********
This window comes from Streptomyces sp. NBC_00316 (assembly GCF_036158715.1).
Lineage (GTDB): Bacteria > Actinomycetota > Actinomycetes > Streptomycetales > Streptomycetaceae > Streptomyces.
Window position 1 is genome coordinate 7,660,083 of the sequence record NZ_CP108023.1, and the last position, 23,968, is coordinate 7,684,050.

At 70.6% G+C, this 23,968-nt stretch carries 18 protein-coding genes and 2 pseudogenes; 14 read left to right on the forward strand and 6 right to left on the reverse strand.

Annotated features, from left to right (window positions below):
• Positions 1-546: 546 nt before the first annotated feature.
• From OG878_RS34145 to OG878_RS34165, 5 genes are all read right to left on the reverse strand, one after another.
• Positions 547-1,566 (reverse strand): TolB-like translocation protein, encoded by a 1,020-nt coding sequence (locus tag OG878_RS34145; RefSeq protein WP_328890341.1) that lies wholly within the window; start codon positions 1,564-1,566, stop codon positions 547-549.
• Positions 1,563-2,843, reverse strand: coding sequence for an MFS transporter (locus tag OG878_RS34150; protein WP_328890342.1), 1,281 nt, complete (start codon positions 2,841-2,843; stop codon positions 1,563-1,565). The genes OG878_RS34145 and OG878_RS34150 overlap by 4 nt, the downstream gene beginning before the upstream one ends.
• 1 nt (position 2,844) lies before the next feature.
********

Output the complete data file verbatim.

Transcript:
This window comes from Streptomyces sp. NBC_00316 (assembly GCF_036158715.1).
Lineage (GTDB): Bacteria > Actinomycetota > Actinomycetes > Streptomycetales > Streptomycetaceae > Streptomyces.
Window position 1 is genome coordinate 7,660,083 of the sequence record NZ_CP108023.1, and the last position, 23,968, is coordinate 7,684,050.

At 70.6% G+C, this 23,968-nt stretch carries 18 protein-coding genes and 2 pseudogenes; 14 read left to right on the forward strand and 6 right to left on the reverse strand.

Annotated features, from left to right (window positions below):
• Positions 1-546: 546 nt before the first annotated feature.
• From OG878_RS34145 to OG878_RS34165, 5 genes are all read right to left on the reverse strand, one after another.
• Positions 547-1,566 (reverse strand): TolB-like translocation protein, encoded by a 1,020-nt coding sequence (locus tag OG878_RS34145; RefSeq protein WP_328890341.1) that lies wholly within the window; start codon positions 1,564-1,566, stop codon positions 547-549.
• Positions 1,563-2,843, reverse strand: coding sequence for an MFS transporter (locus tag OG878_RS34150; protein WP_328890342.1), 1,281 nt, complete (start codon positions 2,841-2,843; stop codon positions 1,563-1,565). The genes OG878_RS34145 and OG878_RS34150 overlap by 4 nt, the downstream gene beginning before the upstream one ends.
• 1 nt (position 2,844) lies before the next feature.